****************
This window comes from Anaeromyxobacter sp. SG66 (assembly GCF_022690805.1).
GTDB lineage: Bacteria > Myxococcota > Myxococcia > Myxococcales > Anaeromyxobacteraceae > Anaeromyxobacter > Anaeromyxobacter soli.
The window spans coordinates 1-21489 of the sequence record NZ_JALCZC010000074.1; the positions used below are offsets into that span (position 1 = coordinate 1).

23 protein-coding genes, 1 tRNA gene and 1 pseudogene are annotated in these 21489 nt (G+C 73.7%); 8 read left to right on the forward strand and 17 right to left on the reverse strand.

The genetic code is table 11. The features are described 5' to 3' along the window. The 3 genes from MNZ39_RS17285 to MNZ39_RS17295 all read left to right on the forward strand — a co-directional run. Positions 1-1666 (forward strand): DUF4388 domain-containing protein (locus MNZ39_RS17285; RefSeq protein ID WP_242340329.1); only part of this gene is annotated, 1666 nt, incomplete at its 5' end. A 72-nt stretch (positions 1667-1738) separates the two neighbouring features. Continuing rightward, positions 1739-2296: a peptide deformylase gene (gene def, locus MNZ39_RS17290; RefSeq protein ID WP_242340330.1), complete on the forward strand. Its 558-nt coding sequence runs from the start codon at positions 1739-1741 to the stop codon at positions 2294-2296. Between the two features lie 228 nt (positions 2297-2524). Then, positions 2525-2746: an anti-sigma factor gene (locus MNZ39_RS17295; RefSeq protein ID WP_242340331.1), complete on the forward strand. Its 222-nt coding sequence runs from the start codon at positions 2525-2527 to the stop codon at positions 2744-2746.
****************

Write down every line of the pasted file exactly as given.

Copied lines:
This window comes from Anaeromyxobacter sp. SG66 (assembly GCF_022690805.1).
GTDB lineage: Bacteria > Myxococcota > Myxococcia > Myxococcales > Anaeromyxobacteraceae > Anaeromyxobacter > Anaeromyxobacter soli.
The window spans coordinates 1-21489 of the sequence record NZ_JALCZC010000074.1; the positions used below are offsets into that span (position 1 = coordinate 1).

23 protein-coding genes, 1 tRNA gene and 1 pseudogene are annotated in these 21489 nt (G+C 73.7%); 8 read left to right on the forward strand and 17 right to left on the reverse strand.

The genetic code is table 11. The features are described 5' to 3' along the window. The 3 genes from MNZ39_RS17285 to MNZ39_RS17295 all read left to right on the forward strand — a co-directional run. Positions 1-1666 (forward strand): DUF4388 domain-containing protein (locus MNZ39_RS17285; RefSeq protein ID WP_242340329.1); only part of this gene is annotated, 1666 nt, incomplete at its 5' end. A 72-nt stretch (positions 1667-1738) separates the two neighbouring features. Continuing rightward, positions 1739-2296: a peptide deformylase gene (gene def, locus MNZ39_RS17290; RefSeq protein ID WP_242340330.1), complete on the forward strand. Its 558-nt coding sequence runs from the start codon at positions 1739-1741 to the stop codon at positions 2294-2296. Between the two features lie 228 nt (positions 2297-2524). Then, positions 2525-2746: an anti-sigma factor gene (locus MNZ39_RS17295; RefSeq protein ID WP_242340331.1), complete on the forward strand. Its 222-nt coding sequence runs from the start codon at positions 2525-2527 to the stop codon at positions 2744-2746.